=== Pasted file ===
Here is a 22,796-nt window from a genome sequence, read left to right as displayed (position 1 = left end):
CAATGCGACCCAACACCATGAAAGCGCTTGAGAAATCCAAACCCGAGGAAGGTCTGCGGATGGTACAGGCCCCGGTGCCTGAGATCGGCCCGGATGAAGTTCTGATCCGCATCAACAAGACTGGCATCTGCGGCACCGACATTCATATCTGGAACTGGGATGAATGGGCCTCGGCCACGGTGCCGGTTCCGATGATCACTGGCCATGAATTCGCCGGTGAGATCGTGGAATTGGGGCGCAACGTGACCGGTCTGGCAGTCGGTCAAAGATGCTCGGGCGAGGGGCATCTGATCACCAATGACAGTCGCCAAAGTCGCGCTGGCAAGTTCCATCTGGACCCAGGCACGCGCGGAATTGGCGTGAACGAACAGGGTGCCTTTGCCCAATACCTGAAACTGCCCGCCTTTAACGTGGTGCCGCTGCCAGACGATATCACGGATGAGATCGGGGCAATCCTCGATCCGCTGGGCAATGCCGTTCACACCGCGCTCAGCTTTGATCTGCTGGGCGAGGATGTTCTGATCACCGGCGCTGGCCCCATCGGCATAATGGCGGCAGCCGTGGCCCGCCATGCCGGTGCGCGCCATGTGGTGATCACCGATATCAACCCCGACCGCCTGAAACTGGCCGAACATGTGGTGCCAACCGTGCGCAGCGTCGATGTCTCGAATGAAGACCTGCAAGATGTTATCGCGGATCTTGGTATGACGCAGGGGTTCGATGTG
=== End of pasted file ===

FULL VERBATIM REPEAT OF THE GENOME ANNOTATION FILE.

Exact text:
Here is a 22,796-nt window from a genome sequence, read left to right as displayed (position 1 = left end):
CAATGCGACCCAACACCATGAAAGCGCTTGAGAAATCCAAACCCGAGGAAGGTCTGCGGATGGTACAGGCCCCGGTGCCTGAGATCGGCCCGGATGAAGTTCTGATCCGCATCAACAAGACTGGCATCTGCGGCACCGACATTCATATCTGGAACTGGGATGAATGGGCCTCGGCCACGGTGCCGGTTCCGATGATCACTGGCCATGAATTCGCCGGTGAGATCGTGGAATTGGGGCGCAACGTGACCGGTCTGGCAGTCGGTCAAAGATGCTCGGGCGAGGGGCATCTGATCACCAATGACAGTCGCCAAAGTCGCGCTGGCAAGTTCCATCTGGACCCAGGCACGCGCGGAATTGGCGTGAACGAACAGGGTGCCTTTGCCCAATACCTGAAACTGCCCGCCTTTAACGTGGTGCCGCTGCCAGACGATATCACGGATGAGATCGGGGCAATCCTCGATCCGCTGGGCAATGCCGTTCACACCGCGCTCAGCTTTGATCTGCTGGGCGAGGATGTTCTGATCACCGGCGCTGGCCCCATCGGCATAATGGCGGCAGCCGTGGCCCGCCATGCCGGTGCGCGCCATGTGGTGATCACCGATATCAACCCCGACCGCCTGAAACTGGCCGAACATGTGGTGCCAACCGTGCGCAGCGTCGATGTCTCGAATGAAGACCTGCAAGATGTTATCGCGGATCTTGGTATGACGCAGGGGTTCGATGTG